Pregnant women who have not previously been diagnosed with diabetes may develop high blood glucose levels during their second or third trimester of pregnancy. When high glucose levels are discovered during pregnancy the woman is diagnosed as having gestational diabetes. This means that the mother’s body is not able to make and use all of the insulin it needs for pregnancy.
Testing for this type of diabetes is common as part of good pregnancy care. High glucose levels increases the risk for complications to both mother and baby and needs to be medically managed immediately upon diagnosis.
Statistics of Gestational Diabetes
The prevalence of gestational diabetes is found to be as high as 9.2% with pregnant women. In most situations gestational diabetes will go away after birth of the baby, however in five to 10% of women the blood glucose levels do not return to normal and the diagnosis changes to type 2 diabetes
Cause of Gestational Diabetes
The specific reason why gestational diabetes occurs is not known; however, research has given us a better understanding of why it occurs during pregnancy:
- the woman’s placenta supports the growth and development of the baby
- hormones from the placenta help the baby to develop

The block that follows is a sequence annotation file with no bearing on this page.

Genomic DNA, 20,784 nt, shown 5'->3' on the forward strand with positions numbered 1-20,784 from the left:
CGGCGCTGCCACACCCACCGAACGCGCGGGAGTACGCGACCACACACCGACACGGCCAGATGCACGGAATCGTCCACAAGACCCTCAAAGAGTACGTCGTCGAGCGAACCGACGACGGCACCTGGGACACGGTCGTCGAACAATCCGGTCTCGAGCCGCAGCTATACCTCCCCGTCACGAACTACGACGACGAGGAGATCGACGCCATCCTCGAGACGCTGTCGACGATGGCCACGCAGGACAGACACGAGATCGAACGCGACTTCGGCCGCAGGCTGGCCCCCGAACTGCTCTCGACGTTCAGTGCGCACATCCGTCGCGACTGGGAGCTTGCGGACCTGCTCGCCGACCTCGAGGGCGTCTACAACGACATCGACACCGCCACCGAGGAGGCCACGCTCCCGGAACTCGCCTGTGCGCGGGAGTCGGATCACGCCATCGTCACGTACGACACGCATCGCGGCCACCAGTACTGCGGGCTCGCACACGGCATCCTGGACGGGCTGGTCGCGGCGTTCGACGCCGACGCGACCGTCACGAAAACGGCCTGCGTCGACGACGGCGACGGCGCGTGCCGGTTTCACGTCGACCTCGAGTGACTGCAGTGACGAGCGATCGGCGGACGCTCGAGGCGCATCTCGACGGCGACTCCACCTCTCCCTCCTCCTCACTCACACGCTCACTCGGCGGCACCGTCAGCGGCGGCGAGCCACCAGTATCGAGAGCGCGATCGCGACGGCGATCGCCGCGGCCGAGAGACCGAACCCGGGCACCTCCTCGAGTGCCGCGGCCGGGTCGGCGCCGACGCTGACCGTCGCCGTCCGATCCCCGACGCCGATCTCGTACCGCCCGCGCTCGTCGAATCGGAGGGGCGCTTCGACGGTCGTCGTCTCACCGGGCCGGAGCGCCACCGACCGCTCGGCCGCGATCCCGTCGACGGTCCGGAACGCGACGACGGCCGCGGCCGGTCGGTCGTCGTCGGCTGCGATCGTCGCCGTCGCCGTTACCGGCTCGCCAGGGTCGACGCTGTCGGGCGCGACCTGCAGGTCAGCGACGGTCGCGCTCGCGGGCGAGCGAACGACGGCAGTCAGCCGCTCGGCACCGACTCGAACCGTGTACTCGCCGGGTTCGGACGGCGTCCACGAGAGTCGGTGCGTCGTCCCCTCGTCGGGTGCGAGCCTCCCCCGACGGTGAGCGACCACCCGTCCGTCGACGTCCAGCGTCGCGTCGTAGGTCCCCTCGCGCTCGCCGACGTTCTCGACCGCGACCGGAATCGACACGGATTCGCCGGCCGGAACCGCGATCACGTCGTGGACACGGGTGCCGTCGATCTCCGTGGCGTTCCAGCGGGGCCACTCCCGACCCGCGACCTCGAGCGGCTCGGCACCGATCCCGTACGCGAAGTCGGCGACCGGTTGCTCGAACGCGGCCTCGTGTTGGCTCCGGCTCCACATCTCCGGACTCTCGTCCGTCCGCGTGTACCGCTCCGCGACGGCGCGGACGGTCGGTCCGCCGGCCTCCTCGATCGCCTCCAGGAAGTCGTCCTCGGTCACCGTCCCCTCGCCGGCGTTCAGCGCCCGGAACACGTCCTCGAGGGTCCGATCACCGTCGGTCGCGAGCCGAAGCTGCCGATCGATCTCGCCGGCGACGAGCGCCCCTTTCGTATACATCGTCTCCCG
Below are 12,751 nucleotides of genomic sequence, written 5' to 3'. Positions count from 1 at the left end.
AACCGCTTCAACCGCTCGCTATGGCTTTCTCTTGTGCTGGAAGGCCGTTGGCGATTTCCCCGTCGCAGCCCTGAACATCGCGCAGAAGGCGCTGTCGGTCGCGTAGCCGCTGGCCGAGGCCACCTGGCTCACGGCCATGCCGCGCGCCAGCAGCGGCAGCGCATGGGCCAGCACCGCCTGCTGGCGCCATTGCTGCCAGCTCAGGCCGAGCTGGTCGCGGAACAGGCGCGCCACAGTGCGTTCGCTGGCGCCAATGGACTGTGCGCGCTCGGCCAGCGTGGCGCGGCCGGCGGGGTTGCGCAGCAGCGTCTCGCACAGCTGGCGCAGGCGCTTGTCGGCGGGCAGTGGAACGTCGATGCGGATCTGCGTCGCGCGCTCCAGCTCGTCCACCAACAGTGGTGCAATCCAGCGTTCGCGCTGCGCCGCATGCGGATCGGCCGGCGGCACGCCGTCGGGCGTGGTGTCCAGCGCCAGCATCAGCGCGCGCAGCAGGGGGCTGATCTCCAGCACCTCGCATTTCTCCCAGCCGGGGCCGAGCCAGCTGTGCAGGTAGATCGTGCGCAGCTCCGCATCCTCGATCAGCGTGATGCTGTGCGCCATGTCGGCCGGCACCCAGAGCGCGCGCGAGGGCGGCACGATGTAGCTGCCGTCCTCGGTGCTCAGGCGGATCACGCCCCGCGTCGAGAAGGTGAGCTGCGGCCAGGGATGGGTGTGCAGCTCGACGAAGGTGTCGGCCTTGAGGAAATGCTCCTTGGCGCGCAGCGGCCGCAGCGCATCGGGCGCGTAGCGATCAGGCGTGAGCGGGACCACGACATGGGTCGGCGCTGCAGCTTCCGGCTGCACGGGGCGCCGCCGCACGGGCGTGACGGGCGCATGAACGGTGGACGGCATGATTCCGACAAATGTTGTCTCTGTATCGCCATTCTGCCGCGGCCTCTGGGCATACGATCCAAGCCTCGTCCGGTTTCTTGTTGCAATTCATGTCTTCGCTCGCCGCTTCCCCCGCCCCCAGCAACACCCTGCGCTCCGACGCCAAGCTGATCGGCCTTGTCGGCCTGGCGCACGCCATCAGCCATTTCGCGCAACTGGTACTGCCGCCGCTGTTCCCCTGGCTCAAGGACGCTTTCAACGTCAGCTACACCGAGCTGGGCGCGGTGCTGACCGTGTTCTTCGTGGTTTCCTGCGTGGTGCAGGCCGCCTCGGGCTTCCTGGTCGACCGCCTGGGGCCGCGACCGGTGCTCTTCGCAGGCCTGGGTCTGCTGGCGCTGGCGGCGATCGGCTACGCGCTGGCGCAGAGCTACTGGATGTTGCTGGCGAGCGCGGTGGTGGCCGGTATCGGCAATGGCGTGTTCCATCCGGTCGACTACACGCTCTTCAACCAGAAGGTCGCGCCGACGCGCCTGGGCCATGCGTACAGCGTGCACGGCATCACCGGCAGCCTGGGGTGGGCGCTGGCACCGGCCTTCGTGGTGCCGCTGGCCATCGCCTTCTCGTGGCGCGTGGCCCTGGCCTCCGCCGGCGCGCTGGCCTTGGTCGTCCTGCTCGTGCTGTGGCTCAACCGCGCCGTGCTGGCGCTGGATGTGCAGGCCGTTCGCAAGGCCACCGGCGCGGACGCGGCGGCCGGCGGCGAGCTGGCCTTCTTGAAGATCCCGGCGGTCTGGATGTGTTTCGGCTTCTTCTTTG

- these pregnancy hormones block the action of the mother’s insulin in her body
- when the mother’s insulin is restricted a problem called insulin resistance develops
- insulin resistance makes it hard for the mother’s body to use the insulin effectively
- the mother may need up to three times as much insulin during pregnancy to keep glucose levels under control
Treatment of Gestational Diabetes
With this type of diabetes the mother may need to:
- modify their eating patterns
- increase physical activity
- take medications (oral and/or insulin)
- check blood glucose levels as directed
Risk Factors and Complications
Gestational diabetes which develops in later pregnancy, typically around 24 weeks, does not cause the kinds of birth defects that can occur with mothers who had type 2 diabetes before pregnancy. High glucose levels not properly controlled however, can impact the baby’s health at birth and later in life.
During pregnancy the mother’s production of insulin does not cross over into the placenta but the excess glucose does. The fetus receives extra blood glucose which in turn causes the baby’s pancreas to make extra insulin to remove the extra blood glucose from its body.
Some specific complications that can occur include:
- Macrosomia – With the baby getting more energy through elevated blood glucose levels than it needs to grow and develop, the extra energy is stored as fat. The baby can be born diagnosed with macrosomia, also known as a “fat” baby; these children face health problems at birth and later on as they grow.
- Breathing problems – babies who have very low blood glucose levels at birth (due to production of extra insulin to combat the increased blood glucose levels)
Risk for obesity – babies who produce excess insulin often become children at risk for obesity and then adults at risk for type 2 diabetes